In his farewell address on December 11, outgoing chief justice Iftikhar Muhammad Chaudhry described a Supreme Court that grew increasingly populist under his tenure. While recounting the unprecedented autonomy that the Court exhibited vis a vis General (retd) Pervez Musharraf’s military regime, he emphasised even more its assertions of autonomy from Pakistan’s post-Musharraf civilian government. Chaudhry highlighted the Court’s efforts to enforce fundamental rights and scrutinise the executive’s “far from perfect” public administration and decried the “ever-growing cancer of corruption” in politics.
Chaudhry’s comments reflect a dramatic shift in the Court’s self-conception, as its judges increasingly articulate the Court’s institutional identity and legitimacy as deriving directly from the Pakistani people. This populism has been vividly in evidence in the Court’s decisions in recent years.
But these decisions have also been rife with irony. While the Court increasingly exercises its suo motu powers to adjudicate fundamental rights questions, it has given surprisingly little attention, for an institution defining itself in populist terms, to the many problems facing the lower courts, where ordinary Pakistani citizens remain much more likely to encounter the judicial system. Nor has the Court been entirely consistent or transparent in exercising those suo motu powers.
Moreover, the discourse underlying the Court’s decisions has often reinforced the very discourse that military leaders themselves have used to delegitimise civilian democratic rule. Just as Musharraf and General Ziaul Haq explicitly rationalised the military’s political interventions as justified by civilian corruption and incompetence, the Court has self-consciously justified its own forays into the political process in strikingly similar terms.
For example, when it invalidated the National Reconciliation Ordinance, the Court issued a wide-ranging opinion excoriating Pakistan’s civilian politicians for corruption and lack of morality. Remarkably, the Court explicitly rested its decision in part on the Zafar Ali Shah case — an extraconstitutional decision that invoked Musharraf’s allegations of corruption and incompetence as a basis to validate his 1999 coup, and which was issued only after the Court’s judges were forced to take new oaths of allegiance to his regime.
When it later ousted former prime minister Yousaf Raza Gilani for failing to implement that decision, the Court invoked constitutional provisions requiring members of parliament to be “sagacious, righteous and non-profligate, honest and ameen”. These provisions — premised upon mistrust of the integrity of elected politicians — were originally imposed by Zia as an instrument to manipulate civilian politics.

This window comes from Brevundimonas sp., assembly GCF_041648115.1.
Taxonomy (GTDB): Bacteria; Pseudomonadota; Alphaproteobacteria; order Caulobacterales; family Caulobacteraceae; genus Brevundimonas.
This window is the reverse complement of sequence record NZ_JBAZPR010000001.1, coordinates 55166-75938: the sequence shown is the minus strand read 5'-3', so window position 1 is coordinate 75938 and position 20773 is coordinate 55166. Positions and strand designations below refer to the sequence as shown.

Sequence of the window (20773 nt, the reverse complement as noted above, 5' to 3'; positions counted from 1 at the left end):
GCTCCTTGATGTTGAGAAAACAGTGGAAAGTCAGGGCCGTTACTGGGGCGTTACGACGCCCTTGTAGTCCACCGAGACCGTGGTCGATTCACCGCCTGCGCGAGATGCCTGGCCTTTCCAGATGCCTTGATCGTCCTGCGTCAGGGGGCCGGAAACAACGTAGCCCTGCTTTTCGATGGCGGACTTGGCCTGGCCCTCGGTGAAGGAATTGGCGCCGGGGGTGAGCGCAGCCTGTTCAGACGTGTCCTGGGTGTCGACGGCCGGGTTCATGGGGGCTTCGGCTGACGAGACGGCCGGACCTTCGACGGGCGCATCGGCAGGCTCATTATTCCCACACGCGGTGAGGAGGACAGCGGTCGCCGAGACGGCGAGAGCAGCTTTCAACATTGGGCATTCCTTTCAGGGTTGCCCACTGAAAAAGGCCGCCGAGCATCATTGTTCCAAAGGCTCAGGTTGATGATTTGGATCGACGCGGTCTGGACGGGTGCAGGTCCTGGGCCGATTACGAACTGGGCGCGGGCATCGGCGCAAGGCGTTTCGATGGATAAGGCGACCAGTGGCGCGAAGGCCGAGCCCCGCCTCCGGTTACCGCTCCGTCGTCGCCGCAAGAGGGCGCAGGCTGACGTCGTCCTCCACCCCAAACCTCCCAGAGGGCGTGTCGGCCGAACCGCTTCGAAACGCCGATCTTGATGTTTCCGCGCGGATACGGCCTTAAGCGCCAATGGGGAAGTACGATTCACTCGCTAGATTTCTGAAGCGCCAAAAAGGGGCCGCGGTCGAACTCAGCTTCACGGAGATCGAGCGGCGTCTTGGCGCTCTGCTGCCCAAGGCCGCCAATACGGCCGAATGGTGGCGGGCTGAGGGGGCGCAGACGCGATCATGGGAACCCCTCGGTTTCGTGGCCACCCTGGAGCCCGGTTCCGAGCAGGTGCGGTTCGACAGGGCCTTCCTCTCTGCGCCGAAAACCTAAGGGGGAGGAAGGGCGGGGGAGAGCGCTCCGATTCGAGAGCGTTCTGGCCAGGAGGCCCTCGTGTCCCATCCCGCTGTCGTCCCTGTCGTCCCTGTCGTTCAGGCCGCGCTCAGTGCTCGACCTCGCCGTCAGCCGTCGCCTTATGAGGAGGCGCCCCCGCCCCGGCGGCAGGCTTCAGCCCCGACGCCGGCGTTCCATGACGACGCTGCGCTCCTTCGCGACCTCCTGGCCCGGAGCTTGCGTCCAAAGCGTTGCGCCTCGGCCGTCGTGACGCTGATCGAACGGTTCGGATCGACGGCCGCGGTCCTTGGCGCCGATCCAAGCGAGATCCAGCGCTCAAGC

The Court’s 2010 decision ordering the election commission to investigate and punish legislators who had falsely claimed to possess university degrees — as a means of evading the eligibility requirement imposed by Musharraf soon after his coup — carried similar implications. Since the Court already had invalidated that requirement, the decision had the effect of resurrecting and giving effect to a discredited rule that not only had disqualified the overwhelming majority of Pakistan’s citizens from ever holding elective office, but also had institutionalised the antidemocratic logic of the military’s political takeover.
In a country shifting away from authoritarian military rule, these are hazardous roads to follow, since they risk further delegitimising representative institutions that are not yet fully consolidated. In fashioning this role as the ultimate arbiter of political integrity and morality, the Court also has frequently invoked ‘independence of the judiciary’— but has often seemed to neglect that judicial independence is not an end in itself. Rather, it exists to serve other goals, including democracy, constitutionalism, fundamental rights, the rule of law.
Advancing those goals requires not unconstrained judicial autonomy, but rather an appropriate balance between judicial autonomy and constraint, along with empowered representative institutions with strengthened governance capacities, democratic legitimacy and sufficient power to resist the military and affiliated interests. A Supreme Court that genuinely understands itself as legitimised by the Pakistani people also has an interest in stronger representative institutions and stronger lines of accountability to those institutions.
As former Justice Albie Sachs of the Constitutional Court of South Africa has written, the legislature, executive and judiciary are all involved in the “common constitutionally-defined project to improve the lives of the people and protect human dignity, equality and freedom”. Since Chaudhry’s restoration, however, Pakistan’s Supreme Court and representative institutions have struggled to achieve a modus vivendi that advances a shared commitment to constitutionalism and democratic consolidation.
Writing about the widely-criticised recent decision by the Supreme Court of India reinstating Section 377 of the Indian Penal Code, Fordham University Law School Professor Sonia Katyal has noted that “courts are not the only source of guidance in the arc toward justice”. Nor should they be. Under Chaudhry, Pakistan’s Supreme Court took important steps to place fundamental rights and constitutionalism closer to the heart of its own identity than ever before. The long-term challenge for his successors is to ensure greater transparency, consistency and accountability in doing so — and to ensure that other actors, including Pakistan’s people, representative institutions and lower courts, are also empowered to advance those shared goals.
Published in The Express Tribune, December 24th, 2013.